Withdrawal of MS anchor tied to Biogen

May 15, 2018 03:32 PM

Massachusetts-based Biogen Inc. (BIIB), founded in 1978, focuses globally on the research, development and manufacturing of products to combat various neurological and neurodegenerative diseases. 

BIIB appears to have suffered a significant short circuit as a growth position moving closer toward a progressive long-term strategy short holding. BIIB is known for its treatments for multiple sclerosis (MS), marketing brands such as Tecfidera, Avonex, Plegridy, Tysabri, Zinbryta and Fampyra. The combination of BIIB’s recent issues regarding Zinbryta, potential competition and its medication’s inability to pass recent testing stages for further approval to increase its usage are clear signs of volatility. 

Many analysts and brokerages have recently touted BIIB as a potential buying opportunity, including Deutsche Bank, due to Q4 earnings results released on Jan. 25. BIIB reported earnings of $5.26 per share, which narrowly missed the consensus estimate of $5.44. However, its revenue of $3.31 billion dollars surpassed the consensus of $3.07 billion by 7.6%. While seemingly positive news, BIIB continued its negative trend by 18% following its earnings report. Additionally, the lower tax rates set by Congress have been viewed as an additional positive indicator for BIIB reflected in its Q4 $3.06 billion report and its earnings-per-share of $5.75, closely matching the consensus of $3.08 billion dollars and $5.55 respectively. However, this can be better interpreted as an unexpected benefit while BIIB continues its downward momentum within the broader context. 

These issues for BIIB can be attributed to four significant factors. The first being the investigations in the fall of 2017 regarding its power drug Zinbryta, which attracted significant media attention in the United States due to its price of $87,000. This lead to Congressman Elijah Cummings (Dem. MD) attempting to pressure the government to take action. The second being the voluntary global withdraw of marketing authorizations for Zinbryta in light of the European Medicines Agency (EMA), which has recommended the immediate suspension and recall of Zinbryta.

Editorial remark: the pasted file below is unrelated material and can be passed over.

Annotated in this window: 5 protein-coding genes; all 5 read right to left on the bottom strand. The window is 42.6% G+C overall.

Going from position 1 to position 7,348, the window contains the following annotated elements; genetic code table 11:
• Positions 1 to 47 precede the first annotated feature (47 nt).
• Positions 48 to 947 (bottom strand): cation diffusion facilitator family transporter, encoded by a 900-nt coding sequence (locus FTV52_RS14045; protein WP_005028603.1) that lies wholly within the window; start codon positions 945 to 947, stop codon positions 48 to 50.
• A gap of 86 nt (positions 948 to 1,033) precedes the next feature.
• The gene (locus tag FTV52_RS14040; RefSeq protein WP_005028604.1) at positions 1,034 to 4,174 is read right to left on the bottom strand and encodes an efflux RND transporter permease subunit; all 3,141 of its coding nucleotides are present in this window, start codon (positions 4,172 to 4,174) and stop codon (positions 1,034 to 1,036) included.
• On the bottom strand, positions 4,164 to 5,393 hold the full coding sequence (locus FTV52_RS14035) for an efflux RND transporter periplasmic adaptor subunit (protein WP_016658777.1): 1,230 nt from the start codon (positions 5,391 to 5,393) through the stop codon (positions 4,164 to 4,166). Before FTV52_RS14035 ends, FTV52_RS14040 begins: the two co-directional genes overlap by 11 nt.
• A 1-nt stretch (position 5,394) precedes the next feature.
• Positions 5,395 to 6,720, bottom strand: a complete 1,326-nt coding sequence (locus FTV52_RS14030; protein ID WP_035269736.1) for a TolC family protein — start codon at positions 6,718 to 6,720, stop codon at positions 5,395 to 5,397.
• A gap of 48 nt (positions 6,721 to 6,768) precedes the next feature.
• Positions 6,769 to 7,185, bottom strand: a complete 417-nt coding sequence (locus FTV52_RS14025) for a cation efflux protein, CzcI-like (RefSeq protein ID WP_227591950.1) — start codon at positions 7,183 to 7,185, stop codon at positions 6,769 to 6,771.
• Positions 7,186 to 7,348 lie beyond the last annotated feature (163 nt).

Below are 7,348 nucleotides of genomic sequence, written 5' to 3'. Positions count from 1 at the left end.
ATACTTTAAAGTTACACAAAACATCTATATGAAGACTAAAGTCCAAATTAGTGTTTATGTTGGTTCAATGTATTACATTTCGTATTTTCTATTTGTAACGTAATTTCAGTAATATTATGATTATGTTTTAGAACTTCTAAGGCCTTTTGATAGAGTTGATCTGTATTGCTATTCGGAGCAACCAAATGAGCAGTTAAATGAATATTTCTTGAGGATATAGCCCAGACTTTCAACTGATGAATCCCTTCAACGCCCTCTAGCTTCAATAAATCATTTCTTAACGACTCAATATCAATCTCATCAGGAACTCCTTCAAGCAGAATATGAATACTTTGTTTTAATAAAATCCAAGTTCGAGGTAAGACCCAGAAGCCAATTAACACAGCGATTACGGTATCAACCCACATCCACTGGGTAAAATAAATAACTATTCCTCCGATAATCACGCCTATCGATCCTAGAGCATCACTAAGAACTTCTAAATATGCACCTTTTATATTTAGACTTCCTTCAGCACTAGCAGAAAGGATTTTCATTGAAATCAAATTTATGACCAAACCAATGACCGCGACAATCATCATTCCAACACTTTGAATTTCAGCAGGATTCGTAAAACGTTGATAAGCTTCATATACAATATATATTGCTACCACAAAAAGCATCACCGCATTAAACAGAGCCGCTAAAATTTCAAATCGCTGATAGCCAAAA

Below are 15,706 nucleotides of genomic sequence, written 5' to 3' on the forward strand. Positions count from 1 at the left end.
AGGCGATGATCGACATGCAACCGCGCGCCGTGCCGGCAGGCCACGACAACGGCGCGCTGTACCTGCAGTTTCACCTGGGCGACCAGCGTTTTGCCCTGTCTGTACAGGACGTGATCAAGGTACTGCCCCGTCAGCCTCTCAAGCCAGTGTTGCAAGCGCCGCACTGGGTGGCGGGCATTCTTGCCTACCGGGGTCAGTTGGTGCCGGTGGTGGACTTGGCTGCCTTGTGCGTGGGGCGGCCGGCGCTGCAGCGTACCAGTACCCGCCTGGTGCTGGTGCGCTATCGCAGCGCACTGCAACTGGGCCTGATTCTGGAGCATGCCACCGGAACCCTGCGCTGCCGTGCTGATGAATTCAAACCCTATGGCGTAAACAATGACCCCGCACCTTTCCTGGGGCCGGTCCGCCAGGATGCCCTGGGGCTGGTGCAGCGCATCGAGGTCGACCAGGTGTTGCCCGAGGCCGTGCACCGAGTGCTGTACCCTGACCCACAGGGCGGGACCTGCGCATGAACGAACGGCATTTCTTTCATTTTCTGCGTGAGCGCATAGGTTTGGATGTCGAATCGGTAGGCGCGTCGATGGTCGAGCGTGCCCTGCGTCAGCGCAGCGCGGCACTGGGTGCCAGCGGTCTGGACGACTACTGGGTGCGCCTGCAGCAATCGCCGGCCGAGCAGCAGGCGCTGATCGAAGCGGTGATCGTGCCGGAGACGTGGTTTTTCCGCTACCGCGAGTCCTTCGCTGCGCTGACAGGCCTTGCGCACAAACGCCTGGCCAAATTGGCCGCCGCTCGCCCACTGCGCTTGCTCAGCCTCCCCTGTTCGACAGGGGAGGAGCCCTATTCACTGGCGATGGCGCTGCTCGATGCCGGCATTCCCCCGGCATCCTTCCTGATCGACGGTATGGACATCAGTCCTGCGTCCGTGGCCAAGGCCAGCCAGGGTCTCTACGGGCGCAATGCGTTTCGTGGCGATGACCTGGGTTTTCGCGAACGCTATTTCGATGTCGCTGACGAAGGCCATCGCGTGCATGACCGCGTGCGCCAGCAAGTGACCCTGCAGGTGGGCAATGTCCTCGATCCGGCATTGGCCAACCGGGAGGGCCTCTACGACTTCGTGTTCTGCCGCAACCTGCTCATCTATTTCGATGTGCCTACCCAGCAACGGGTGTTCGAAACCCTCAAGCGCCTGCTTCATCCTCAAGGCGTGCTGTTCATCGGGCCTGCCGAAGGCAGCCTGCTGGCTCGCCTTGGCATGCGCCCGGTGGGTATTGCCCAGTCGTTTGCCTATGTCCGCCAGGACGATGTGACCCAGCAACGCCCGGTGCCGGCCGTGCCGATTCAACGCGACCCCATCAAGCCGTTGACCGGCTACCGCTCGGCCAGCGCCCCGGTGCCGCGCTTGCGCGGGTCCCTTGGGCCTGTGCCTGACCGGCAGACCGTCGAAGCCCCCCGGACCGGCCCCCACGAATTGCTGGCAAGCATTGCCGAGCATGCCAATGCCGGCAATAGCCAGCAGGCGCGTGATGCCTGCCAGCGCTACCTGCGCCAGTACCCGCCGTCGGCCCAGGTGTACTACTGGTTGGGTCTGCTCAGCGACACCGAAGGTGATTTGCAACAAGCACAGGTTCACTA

The recommendation to suspend and recall Zinbryta has now been sent to the European Commission for a legally binding decision to determine its fate. Third is BIIB’s Tysabri medication, which failed additional rounds of testing. This would have expanded the scope of the drug’s use increasing its market potential. Finally, its product Spinraza faces significant competition from other companies, which may erode BIIB’s current and future hold within the market. 

BIIB’s breakdown is evidenced by its erratic chart pattern developed in late October 2017 when it plunged more than 10% from $344 to $307 (see “Biogen dive”). The reversal in base-building was responsible for trading above 50-day moving average and it steadily regained ground up until Jan. 26.  A clear negative trend was confirmed when it took out that late October low, plunging more than $20 on Feb. 14. This move took out the 50-day moving average and then the 200-day with its own Valentine’s Day massacre. A reversal could meet primary resistance at $300 to $307. At that point, selling pressure may resurface and continue the downtrend pattern.  

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